New Wisconsin State Patrol requirements aim to promote diversity
In an effort to promote diversity, Wisconsin State Patrol is accepting applications with a new qualification.
In the past, Wisconsin State Patrol required applicants to have 60 college credits to even be considered. Now, state patrol officers have up to five years to earn those 60 college credits.
One cadet said this change allowed him to get his hands on a dream job earlier than planned.
"We're here working hard on these drills to defend ourselves and learn arrest techniques on state patrol," Rolly D. Wagas Jr. said.
Drill after drill, Wagas said he's pushed beyond his limits, but the challenge is what keeps him motivated.
"I've been fighting for this type of position because my dream has always been to go into law enforcement,” he said.
His dream is now a reality. Wagas is one of 13 in the 65th recruit class, who used this rule change to his advantage.
"I was one of those cadets who only had 40 credits and now I’m working for the first 5 years to get the credits up,” he said.
Wisconsin State Patrol officials said the change will allow people from all cultural and educational backgrounds to apply and get a boatload of training that ranges from defense and arrest tactics to cultural competency classes.
"A diverse workforce allows you to bring different perspectives when establishing agency policy and procedures. It’s extremely important in the area of training, especially for new recruits to expose them to those different perspectives and cultural and demographic differences," Wisconsin State Patrol Academy Captain Paul D. Matl said.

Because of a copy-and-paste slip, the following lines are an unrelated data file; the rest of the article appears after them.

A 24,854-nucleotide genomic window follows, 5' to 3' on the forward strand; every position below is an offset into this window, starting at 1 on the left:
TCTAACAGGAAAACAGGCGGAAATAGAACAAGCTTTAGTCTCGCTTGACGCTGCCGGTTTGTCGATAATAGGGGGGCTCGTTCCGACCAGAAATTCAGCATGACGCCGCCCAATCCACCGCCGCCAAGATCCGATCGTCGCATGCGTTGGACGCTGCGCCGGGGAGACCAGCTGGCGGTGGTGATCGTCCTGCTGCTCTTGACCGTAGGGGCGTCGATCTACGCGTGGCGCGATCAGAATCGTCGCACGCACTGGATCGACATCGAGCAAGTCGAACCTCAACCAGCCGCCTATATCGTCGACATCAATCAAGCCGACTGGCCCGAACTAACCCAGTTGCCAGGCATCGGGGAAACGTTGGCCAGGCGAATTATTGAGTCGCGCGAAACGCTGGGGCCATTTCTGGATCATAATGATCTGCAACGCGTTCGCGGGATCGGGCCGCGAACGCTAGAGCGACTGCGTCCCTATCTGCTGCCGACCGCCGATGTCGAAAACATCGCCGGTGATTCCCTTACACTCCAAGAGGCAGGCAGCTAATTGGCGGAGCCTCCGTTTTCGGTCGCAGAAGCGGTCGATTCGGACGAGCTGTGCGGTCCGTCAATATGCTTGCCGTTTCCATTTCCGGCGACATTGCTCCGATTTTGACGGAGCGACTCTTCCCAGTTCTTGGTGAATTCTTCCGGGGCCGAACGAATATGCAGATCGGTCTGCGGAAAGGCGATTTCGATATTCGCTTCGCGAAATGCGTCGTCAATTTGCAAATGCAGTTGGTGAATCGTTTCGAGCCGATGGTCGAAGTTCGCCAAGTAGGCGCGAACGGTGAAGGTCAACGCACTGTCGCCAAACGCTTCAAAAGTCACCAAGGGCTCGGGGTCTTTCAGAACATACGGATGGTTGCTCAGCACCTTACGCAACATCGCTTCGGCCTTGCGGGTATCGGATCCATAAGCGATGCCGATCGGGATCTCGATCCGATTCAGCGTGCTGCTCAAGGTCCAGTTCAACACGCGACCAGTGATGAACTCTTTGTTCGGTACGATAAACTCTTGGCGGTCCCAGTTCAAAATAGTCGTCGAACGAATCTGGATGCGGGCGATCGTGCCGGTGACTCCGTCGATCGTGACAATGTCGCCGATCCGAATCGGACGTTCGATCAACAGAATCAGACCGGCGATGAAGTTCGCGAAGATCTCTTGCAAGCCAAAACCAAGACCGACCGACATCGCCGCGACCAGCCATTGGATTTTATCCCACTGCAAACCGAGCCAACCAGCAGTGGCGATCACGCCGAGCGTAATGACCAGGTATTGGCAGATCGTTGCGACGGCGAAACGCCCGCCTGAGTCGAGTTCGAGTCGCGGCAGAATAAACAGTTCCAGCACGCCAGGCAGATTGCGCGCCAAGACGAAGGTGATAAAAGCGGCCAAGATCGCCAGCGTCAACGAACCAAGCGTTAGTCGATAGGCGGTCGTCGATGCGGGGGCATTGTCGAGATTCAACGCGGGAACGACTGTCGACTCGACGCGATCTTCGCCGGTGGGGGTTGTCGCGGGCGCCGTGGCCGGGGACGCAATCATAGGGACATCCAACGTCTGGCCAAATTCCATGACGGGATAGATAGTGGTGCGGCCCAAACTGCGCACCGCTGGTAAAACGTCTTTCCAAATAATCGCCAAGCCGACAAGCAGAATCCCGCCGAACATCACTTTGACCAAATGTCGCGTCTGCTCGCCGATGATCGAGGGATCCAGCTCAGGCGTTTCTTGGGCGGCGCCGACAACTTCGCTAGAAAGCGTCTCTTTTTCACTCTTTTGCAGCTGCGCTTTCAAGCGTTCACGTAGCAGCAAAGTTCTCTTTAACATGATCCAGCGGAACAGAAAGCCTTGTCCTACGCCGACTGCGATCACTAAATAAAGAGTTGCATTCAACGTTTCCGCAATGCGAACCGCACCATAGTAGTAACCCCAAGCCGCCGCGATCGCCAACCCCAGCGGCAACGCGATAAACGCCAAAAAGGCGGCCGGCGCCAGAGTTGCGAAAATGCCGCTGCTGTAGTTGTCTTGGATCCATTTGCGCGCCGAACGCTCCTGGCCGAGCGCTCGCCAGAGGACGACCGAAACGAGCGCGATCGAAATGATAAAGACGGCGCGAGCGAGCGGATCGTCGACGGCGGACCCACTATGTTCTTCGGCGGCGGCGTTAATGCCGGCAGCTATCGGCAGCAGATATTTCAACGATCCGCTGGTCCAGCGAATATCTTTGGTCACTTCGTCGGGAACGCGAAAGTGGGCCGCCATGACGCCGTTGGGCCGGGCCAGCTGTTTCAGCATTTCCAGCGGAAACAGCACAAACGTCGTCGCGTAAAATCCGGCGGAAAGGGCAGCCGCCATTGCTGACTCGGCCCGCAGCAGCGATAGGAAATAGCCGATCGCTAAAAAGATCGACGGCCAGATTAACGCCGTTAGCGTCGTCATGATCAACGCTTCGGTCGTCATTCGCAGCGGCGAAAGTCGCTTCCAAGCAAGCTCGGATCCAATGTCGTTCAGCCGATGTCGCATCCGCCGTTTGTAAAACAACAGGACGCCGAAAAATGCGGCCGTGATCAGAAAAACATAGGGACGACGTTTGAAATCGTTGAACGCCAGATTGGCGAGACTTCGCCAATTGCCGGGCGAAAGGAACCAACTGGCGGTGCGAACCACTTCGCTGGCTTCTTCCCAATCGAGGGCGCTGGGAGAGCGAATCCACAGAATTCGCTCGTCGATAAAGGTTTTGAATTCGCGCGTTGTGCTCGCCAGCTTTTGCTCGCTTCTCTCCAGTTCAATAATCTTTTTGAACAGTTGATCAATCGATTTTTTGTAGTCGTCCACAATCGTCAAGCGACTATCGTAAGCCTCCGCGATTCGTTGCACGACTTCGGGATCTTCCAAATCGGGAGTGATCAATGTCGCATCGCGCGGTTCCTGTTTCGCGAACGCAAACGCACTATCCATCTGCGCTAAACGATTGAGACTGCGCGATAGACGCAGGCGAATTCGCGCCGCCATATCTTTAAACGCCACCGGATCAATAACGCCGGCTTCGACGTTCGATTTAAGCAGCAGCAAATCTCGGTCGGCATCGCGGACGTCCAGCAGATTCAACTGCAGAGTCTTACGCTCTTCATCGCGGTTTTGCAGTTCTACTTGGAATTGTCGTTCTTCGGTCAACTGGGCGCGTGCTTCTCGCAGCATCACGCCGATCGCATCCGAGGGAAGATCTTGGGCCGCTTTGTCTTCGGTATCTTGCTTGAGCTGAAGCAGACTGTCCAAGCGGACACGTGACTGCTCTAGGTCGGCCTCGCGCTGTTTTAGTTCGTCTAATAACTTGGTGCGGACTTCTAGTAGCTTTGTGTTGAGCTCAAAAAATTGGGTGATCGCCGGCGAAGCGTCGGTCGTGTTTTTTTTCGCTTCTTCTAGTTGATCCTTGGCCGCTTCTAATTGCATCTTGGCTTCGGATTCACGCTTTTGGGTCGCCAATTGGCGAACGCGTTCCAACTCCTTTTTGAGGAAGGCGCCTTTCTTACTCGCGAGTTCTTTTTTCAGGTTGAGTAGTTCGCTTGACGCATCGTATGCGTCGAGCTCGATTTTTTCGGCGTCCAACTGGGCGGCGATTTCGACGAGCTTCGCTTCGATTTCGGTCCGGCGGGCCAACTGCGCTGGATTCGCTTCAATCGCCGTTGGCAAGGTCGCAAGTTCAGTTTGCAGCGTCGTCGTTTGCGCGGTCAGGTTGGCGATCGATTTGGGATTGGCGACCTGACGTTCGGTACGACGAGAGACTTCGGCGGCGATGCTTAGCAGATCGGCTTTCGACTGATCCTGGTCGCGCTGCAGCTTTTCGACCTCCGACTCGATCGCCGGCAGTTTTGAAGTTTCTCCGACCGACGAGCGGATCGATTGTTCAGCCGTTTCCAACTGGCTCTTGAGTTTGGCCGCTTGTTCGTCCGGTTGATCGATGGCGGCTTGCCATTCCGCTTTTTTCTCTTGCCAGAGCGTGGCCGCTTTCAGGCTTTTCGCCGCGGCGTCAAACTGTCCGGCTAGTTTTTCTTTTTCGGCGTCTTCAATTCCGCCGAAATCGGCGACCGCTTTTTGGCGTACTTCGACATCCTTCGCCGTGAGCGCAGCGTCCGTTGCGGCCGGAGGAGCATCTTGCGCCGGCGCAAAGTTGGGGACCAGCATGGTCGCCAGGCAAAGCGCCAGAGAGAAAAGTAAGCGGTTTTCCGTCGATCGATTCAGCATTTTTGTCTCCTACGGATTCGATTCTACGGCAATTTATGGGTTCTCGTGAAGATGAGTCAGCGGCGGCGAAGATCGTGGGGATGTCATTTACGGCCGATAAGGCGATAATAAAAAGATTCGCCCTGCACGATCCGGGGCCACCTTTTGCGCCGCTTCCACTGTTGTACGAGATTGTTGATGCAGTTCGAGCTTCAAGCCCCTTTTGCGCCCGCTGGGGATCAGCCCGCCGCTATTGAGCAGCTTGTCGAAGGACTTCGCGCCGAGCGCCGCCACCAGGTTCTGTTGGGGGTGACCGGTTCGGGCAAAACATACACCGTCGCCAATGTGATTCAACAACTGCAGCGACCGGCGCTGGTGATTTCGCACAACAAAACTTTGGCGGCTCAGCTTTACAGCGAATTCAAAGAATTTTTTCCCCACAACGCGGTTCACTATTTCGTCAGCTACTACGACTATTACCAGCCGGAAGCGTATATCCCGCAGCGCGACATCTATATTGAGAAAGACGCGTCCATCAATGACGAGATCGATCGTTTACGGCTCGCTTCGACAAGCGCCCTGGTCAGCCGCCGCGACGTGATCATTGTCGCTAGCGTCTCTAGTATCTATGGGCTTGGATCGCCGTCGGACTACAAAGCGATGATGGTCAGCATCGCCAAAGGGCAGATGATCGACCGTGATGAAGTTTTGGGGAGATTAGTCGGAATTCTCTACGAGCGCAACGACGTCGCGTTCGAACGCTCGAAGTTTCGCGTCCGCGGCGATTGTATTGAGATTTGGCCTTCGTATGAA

"When we're out in the field, you're going to be in high stress situations. We deal with all kinds of people and there might be a time when someone is bigger than you and then you're really tired fighting them off," Wagas said.
Officials hope these new requirements will bring more opportunities for those who didn't have the chance to go to college to protect and serve.
"People have different skills in strengths and I feel like state patrol is able to take more people from the general population and not just people who have a degree," he said.
Wagas said now since he has this opportunity, hes going to give it his best shot until the 26-week training program is over and he's officially behind the badge.
"At the end of the day people will be depending on me to be the best that I can be," he said.